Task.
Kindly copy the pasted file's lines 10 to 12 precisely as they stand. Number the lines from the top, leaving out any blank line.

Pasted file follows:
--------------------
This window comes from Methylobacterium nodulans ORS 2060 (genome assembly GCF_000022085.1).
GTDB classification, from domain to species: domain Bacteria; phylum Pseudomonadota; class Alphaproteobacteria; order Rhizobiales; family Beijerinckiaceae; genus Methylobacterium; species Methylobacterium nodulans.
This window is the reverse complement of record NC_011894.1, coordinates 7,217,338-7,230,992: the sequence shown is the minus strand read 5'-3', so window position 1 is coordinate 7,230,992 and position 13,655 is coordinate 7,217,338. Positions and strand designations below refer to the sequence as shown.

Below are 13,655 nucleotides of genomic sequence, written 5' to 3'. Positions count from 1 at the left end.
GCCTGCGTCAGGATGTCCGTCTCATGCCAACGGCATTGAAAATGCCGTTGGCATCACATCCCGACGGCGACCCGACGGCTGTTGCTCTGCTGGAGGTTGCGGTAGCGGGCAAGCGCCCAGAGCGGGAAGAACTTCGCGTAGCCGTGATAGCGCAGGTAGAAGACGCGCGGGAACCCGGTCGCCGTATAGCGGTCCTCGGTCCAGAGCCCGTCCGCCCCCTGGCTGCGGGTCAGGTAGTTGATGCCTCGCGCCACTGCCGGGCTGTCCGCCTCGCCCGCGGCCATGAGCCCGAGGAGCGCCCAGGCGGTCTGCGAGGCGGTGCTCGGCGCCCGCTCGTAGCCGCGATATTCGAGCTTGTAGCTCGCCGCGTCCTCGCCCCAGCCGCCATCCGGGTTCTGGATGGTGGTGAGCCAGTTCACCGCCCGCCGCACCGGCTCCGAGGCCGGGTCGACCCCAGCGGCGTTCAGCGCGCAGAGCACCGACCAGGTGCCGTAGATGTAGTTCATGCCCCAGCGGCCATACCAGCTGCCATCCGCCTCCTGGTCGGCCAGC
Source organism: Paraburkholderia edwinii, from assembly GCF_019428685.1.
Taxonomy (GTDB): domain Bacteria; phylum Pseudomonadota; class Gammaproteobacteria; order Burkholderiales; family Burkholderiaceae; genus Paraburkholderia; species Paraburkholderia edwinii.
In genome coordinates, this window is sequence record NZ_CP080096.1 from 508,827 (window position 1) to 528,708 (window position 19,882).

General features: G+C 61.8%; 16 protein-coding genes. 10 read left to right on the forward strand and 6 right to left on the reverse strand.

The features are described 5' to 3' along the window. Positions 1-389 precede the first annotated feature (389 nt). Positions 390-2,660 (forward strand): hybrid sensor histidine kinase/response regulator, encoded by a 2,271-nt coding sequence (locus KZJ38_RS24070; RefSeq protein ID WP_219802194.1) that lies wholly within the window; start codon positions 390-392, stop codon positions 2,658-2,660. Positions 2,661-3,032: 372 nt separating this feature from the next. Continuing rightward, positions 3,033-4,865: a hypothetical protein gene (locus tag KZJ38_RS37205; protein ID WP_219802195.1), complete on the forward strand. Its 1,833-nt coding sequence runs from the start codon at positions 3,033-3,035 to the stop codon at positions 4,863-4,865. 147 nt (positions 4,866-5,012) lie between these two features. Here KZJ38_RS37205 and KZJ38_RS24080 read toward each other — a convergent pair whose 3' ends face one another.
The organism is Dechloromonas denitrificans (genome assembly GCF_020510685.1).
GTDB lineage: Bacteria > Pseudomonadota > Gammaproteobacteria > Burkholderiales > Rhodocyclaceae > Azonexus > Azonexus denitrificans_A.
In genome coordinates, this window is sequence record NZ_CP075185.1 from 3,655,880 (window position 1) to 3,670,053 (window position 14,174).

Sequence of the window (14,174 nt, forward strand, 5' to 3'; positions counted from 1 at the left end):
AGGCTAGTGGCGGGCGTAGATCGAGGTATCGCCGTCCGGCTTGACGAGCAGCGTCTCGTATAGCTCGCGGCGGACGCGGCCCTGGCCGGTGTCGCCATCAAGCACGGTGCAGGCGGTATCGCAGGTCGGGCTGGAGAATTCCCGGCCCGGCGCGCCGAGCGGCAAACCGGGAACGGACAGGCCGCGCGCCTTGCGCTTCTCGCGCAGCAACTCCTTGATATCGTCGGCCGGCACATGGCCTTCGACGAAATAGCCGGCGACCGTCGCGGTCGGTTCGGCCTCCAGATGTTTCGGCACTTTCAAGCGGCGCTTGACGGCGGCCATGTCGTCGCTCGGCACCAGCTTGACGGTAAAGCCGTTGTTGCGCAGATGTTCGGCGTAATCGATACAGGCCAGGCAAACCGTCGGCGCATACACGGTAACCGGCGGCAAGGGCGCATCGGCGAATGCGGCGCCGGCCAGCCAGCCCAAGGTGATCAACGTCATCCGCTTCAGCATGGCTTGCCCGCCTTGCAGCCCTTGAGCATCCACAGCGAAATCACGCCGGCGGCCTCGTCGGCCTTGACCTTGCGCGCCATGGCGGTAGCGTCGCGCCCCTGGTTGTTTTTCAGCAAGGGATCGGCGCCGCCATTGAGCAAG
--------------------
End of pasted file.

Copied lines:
The features are described 5' to 3' along the window. Positions 1-389 precede the first annotated feature (389 nt). Positions 390-2,660 (forward strand): hybrid sensor histidine kinase/response regulator, encoded by a 2,271-nt coding sequence (locus KZJ38_RS24070; RefSeq protein ID WP_219802194.1) that lies wholly within the window; start codon positions 390-392, stop codon positions 2,658-2,660. Positions 2,661-3,032: 372 nt separating this feature from the next. Continuing rightward, positions 3,033-4,865: a hypothetical protein gene (locus tag KZJ38_RS37205; protein ID WP_219802195.1), complete on the forward strand. Its 1,833-nt coding sequence runs from the start codon at positions 3,033-3,035 to the stop codon at positions 4,863-4,865. 147 nt (positions 4,866-5,012) lie between these two features. Here KZJ38_RS37205 and KZJ38_RS24080 read toward each other — a convergent pair whose 3' ends face one another.
The organism is Dechloromonas denitrificans (genome assembly GCF_020510685.1).
GTDB lineage: Bacteria > Pseudomonadota > Gammaproteobacteria > Burkholderiales > Rhodocyclaceae > Azonexus > Azonexus denitrificans_A.